Summary: In this tutorial, we will learn what __del__ is in Python and when we should use it in our Python code.

__del__ in Python

__del__ is a reserved function in Python that is called when the last reference to an object is being deleted or goes out of scope.

It is similar to the destructor of C++ and is also known as the finalizer.

Example 1: When Object is Deleted Manually

class Car:
    def __init__(self):
        print("Building the Car")
        self.name = "Lamborghini"
        self.max_speed = "220 mph"
        
    def display(self):
        print(f"Name: {self.name}")
        print(f"Max Speed: {self.max_speed}")
        
    def __del__(self):
        print("Destroying the Car")
        
#creating object of the class
myCar = Car()

#calling the display function of the myCar object
myCar.display()

#manually deleting the object using the del keyword
del myCar

Output:

Building the Car
Name: Lamborghini
Max Speed: 220 mph
Destroying the Car

In this example, we create an object of type Car, display its properties and finally delete its only reference using the del keyword.

When the object is being destroyed, the __del__ method on the object is automatically invoked by Python (similar to __init__ which is called during the object creation).

It is important to note that “del x” doesn’t directly call x.__del__() — the former decrements the reference count for x by one, and the latter is only called when its reference count reaches zero.

Example 2: When Object goes Out of Scope

class Car:
    def __init__(self):
        print("Building the Car")
        self.name = "Lamborghini"
        self.max_speed = "220 mph"
        
    def display(self):
        print(f"Name: {self.name}")
        print(f"Max Speed: {self.max_speed}")
        
    def __del__(self):
        print("Destroying the Car")
        
#funtion to create an object of Car and display its properties        
def createObject():
    myCar = Car()
    myCar.display()

#calling the function
createObject()

Output:

Building the Car
Name: Lamborghini
Max Speed: 220 mph
Destroying the Car

Observe the output in this case, it similar to the previous example.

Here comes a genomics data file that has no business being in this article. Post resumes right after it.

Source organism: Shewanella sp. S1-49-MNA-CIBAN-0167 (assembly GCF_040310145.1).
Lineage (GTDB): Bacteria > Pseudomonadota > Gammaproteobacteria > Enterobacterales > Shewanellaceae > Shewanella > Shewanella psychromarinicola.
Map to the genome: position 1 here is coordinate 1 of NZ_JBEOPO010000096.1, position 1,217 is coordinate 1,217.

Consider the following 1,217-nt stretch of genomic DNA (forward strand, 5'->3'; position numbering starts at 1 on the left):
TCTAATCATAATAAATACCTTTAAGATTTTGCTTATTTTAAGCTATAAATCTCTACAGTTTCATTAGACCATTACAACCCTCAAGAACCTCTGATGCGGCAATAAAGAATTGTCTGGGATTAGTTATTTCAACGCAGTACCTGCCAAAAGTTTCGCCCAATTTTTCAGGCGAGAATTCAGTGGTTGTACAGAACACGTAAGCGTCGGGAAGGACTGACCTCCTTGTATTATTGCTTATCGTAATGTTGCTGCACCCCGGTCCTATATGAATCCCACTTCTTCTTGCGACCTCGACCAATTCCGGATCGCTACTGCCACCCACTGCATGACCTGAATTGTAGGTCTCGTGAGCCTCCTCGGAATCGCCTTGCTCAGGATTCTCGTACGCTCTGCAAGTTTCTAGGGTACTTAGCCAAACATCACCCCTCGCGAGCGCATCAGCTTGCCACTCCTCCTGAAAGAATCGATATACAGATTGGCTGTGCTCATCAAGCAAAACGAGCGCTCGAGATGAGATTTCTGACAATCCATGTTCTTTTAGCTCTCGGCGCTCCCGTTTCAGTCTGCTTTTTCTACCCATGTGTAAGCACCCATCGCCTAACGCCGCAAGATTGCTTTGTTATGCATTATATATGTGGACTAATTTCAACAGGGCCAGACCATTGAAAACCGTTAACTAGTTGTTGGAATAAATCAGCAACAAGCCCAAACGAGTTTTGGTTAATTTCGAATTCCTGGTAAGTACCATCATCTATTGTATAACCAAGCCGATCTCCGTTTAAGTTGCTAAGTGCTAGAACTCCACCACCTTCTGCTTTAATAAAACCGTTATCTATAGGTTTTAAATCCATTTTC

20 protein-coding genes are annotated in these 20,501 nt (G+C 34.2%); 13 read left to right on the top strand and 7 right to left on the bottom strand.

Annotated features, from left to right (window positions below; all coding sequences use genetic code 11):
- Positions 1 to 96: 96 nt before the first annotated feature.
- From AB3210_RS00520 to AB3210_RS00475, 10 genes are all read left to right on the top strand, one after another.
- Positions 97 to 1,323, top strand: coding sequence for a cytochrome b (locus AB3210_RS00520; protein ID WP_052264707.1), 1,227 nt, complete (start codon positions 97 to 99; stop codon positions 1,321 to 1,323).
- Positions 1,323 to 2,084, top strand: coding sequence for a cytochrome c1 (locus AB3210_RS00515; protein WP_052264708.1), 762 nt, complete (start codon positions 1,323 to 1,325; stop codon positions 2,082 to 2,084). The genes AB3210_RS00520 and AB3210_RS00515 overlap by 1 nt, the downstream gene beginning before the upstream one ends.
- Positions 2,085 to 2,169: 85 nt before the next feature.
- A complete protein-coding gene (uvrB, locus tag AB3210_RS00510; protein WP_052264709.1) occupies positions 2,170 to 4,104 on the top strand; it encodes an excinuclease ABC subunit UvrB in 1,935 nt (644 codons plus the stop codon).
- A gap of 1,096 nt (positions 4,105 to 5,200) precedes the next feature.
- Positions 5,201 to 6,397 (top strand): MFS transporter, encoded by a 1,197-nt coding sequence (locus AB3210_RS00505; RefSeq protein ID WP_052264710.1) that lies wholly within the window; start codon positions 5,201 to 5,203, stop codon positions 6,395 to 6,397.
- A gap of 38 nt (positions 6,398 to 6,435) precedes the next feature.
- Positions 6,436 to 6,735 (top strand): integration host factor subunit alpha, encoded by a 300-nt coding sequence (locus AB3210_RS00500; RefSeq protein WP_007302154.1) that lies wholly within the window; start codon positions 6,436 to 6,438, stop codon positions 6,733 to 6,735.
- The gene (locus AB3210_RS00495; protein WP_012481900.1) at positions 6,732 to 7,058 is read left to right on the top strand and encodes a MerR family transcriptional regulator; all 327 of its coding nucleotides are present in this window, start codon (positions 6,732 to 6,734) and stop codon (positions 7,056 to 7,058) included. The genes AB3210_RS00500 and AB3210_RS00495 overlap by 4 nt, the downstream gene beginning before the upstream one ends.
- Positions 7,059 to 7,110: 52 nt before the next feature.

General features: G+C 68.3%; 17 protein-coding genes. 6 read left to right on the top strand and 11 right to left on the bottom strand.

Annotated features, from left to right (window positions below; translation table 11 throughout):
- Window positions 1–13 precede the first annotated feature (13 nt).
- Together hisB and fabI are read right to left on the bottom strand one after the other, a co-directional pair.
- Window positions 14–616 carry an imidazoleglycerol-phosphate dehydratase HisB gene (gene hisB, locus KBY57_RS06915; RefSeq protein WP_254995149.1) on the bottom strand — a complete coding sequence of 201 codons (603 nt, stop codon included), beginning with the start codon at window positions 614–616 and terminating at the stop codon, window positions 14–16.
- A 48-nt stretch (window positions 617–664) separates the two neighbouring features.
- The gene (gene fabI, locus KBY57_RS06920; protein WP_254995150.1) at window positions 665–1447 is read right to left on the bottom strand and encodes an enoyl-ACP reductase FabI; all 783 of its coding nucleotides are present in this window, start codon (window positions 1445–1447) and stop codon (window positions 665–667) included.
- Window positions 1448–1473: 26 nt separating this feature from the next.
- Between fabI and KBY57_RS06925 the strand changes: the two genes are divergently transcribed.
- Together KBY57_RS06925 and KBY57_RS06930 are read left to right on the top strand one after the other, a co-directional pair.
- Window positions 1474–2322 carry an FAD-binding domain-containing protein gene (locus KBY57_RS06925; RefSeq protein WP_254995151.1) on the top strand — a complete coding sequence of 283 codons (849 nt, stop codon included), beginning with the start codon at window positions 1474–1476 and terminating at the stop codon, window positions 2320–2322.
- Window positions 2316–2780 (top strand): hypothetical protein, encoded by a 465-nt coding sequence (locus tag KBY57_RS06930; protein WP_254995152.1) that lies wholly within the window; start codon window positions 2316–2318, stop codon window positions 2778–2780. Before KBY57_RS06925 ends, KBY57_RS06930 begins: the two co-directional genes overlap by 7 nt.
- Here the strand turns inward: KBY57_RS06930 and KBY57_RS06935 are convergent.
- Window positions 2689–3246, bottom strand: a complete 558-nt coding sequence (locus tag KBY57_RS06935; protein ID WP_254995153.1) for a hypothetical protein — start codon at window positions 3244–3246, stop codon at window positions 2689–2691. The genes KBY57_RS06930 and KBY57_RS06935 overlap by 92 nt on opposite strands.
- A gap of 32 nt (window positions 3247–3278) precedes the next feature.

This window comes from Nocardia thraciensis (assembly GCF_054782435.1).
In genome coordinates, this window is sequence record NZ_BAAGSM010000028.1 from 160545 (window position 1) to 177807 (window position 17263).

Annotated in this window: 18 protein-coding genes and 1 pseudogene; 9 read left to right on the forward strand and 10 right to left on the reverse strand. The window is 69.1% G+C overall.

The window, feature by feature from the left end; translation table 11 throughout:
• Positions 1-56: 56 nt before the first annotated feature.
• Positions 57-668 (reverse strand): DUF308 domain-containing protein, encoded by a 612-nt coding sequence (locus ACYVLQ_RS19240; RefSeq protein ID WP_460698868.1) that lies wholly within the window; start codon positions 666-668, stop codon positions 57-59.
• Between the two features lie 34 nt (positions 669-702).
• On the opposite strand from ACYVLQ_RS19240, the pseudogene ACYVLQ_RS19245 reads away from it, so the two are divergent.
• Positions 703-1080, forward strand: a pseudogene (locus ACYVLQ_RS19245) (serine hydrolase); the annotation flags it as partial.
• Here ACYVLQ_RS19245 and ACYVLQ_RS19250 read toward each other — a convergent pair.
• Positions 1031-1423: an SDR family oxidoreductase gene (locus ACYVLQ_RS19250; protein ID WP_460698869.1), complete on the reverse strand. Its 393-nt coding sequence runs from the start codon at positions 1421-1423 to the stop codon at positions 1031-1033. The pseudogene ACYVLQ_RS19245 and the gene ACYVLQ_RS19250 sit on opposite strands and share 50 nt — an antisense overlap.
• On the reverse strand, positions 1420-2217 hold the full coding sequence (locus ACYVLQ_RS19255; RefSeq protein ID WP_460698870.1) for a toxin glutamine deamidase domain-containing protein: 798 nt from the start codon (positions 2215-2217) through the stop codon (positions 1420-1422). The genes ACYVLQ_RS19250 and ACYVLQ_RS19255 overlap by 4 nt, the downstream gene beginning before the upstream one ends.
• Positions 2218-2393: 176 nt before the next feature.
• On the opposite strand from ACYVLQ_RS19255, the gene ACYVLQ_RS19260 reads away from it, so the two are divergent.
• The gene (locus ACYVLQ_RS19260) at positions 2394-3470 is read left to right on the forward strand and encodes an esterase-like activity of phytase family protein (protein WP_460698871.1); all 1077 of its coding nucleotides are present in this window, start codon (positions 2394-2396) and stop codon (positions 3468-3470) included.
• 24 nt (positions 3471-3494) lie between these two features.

It is so because we have created an object inside the scope of the function and when the function’s scope ends (the current running scope changes) the object gets deleted and the __del__ function is invoked in response.

When to use __del__ in Python?

It is important to note that the __del__ method is called when the object is in the process of getting destroyed (not after getting destroyed), therefore the properties are still accessible within the __del__ method.

Since __del__ has access to the data members of the object, it should be to ensure the poper deletion of the object, so that no memory is leaked.

Example:

class App:
    def __init__(self):
        print("App Opened")
        
    def __del__(self):
        print("App closed")

class Phone:
    app = None
    
    def __init__(self):
        print("Switching on the Phone")
        self.__class__.app = App()
        
    def __del__(self):
        del self.__class__.app
        print("Switching off the Phone")
        

#creating an object of Phone
phone = Phone()

#deleting the object
del phone

Output:

Switching on the Phone
App Opened
App closed
Switching off the Phone

In this example, if we had not destroyed the phone’s property app inside the __del__ method, it would have remained in the memory, causing a memory leak.

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Adarsh Kumar

I am an engineer by education and writer by passion. I started this blog to share my little programming wisdom with other programmers out there. Hope it helps you.

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